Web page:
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Publication Date

January 2014

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Paleontology

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Cajus G. DiedrichPrivate Research Institute Paleologic, Petra Bezruce 96, 26751 Zdice, Czech Republic Correspondence should be addressed to Cajus G. Diedrich; cdiedri@gmx.net Received 21 March 2013; Accepted 11 June 2013 Academic Editor: Vlad Codrea Copyright (c) 2014 Cajus G. Diedrich. This is an open access article distributed under the Creative Commons Attribution License, which permits unrestricted use, distribution, and reproduction in any medium, provided the original work is properly cited. Late Pleistocene spotted hyena Crocuta crocuta spelaea (Goldfuss, 1823) and steppe lion Panthera leo spelaea (Goldfuss, 1810) were top predators in Central Europe. The fossil record (2.303 hyena/1.373 lion bones = ratio 3/1) from 106 cave and open air sites demonstrates comparable associations to modern African hyenas/lions resulting in competition about prey and territory. Cannibalism within extinct spotted hyenas is well documented, including two individual skeletons. Those hyenas produced bone accumulations at dens. Feeding specializations on different megamammal groups are demonstrated for Late Pleistocene hyenas whose prey partly overlaps (e.g., cave bears) with those of lions and wolves. At most fossil sites, 1-3% of the lion remains indicate scavenging of lions by hyenas. The larger Late Pleistocene felids focussed on cervids (reindeers specialization during the high glacial = LGM), on bovids (steppe bison/aurochs), and possibly on saiga antelope and on the cave bear, hunting deep in caves during their hibernations and targeting cubs. The cave bear feeding was the target of all three top predators (lions, hyenas, and wolves) in the Late Pleistocene boreal forests which caused deathly conflicts in caves between them, especially with lions/hyenas and herbivorous cave bears that have no modern analogue. Open Access See Extended description for more information.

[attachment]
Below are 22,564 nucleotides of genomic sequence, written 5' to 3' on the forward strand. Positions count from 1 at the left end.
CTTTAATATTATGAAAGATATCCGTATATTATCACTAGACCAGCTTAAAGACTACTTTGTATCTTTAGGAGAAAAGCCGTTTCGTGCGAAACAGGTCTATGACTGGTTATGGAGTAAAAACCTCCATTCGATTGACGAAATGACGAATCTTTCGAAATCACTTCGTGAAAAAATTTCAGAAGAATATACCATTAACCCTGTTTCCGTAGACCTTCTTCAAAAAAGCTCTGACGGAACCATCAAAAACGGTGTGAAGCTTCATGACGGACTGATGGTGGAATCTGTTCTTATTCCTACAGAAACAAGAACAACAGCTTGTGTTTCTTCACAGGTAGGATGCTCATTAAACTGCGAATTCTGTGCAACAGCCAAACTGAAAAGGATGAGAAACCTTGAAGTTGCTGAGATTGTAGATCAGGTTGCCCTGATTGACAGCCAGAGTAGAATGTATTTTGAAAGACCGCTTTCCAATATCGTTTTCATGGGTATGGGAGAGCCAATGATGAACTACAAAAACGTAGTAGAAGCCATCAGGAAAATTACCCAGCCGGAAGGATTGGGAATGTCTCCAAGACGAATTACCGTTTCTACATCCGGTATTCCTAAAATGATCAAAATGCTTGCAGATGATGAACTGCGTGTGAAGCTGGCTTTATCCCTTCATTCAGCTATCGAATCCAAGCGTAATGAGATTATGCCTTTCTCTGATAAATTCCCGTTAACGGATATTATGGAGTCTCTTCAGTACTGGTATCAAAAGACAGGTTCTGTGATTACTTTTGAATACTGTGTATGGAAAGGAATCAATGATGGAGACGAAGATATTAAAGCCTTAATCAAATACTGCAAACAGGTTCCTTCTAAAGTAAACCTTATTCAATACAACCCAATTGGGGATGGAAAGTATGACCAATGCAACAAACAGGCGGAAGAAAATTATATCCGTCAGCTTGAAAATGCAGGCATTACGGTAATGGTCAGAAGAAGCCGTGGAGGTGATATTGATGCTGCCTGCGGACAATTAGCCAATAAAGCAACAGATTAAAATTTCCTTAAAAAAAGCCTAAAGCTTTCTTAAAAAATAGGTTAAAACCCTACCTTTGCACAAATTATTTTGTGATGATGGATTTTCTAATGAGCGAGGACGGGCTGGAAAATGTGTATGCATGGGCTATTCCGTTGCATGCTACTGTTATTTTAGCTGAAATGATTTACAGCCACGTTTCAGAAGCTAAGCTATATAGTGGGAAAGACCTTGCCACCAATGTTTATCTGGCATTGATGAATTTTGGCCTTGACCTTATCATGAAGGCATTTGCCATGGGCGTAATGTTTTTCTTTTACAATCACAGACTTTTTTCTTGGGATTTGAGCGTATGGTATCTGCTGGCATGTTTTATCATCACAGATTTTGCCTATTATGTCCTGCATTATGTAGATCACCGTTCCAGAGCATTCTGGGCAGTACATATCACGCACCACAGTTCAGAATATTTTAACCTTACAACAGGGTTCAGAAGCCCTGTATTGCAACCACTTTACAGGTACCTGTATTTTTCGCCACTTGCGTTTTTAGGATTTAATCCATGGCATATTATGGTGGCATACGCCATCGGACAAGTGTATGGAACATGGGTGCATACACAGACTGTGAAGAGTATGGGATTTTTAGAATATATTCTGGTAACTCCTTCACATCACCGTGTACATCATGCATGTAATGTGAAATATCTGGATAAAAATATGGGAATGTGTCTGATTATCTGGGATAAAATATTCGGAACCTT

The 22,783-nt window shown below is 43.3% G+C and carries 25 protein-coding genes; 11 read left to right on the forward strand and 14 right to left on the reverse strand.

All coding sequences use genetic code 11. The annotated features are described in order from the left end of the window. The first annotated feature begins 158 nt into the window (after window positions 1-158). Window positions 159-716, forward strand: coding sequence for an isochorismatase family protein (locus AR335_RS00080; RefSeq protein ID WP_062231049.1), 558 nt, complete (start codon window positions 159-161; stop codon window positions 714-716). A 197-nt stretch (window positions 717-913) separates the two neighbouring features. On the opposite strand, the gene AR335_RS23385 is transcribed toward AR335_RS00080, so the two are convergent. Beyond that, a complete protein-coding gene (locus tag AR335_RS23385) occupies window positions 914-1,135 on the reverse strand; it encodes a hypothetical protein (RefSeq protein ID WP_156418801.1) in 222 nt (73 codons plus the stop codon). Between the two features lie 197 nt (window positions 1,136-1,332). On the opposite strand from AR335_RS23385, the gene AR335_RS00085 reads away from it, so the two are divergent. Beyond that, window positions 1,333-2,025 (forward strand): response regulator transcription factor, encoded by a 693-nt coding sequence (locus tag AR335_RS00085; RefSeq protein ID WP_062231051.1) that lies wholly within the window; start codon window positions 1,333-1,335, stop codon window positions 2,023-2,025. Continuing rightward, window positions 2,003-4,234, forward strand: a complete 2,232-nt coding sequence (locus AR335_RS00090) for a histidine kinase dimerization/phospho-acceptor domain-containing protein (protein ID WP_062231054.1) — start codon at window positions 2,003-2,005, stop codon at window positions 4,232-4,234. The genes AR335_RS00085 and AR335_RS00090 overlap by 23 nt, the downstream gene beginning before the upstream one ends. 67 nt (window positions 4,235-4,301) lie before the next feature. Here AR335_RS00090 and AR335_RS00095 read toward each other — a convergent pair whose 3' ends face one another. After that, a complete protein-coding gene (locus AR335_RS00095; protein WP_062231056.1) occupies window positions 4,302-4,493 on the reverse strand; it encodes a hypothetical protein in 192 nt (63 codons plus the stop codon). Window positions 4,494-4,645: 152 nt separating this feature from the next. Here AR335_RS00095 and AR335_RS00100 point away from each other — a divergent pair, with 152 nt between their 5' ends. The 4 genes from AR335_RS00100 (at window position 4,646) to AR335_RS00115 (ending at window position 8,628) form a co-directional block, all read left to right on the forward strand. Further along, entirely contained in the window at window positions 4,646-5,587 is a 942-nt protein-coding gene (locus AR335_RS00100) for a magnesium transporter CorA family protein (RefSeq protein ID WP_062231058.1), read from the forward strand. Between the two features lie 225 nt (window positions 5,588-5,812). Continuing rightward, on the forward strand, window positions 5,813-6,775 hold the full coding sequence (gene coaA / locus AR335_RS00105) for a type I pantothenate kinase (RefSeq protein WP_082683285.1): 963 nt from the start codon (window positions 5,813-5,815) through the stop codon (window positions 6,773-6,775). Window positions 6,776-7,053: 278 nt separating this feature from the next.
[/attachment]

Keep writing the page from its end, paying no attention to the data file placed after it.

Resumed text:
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Paleontology

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Article

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Article; serial

Identifier

K26-03245

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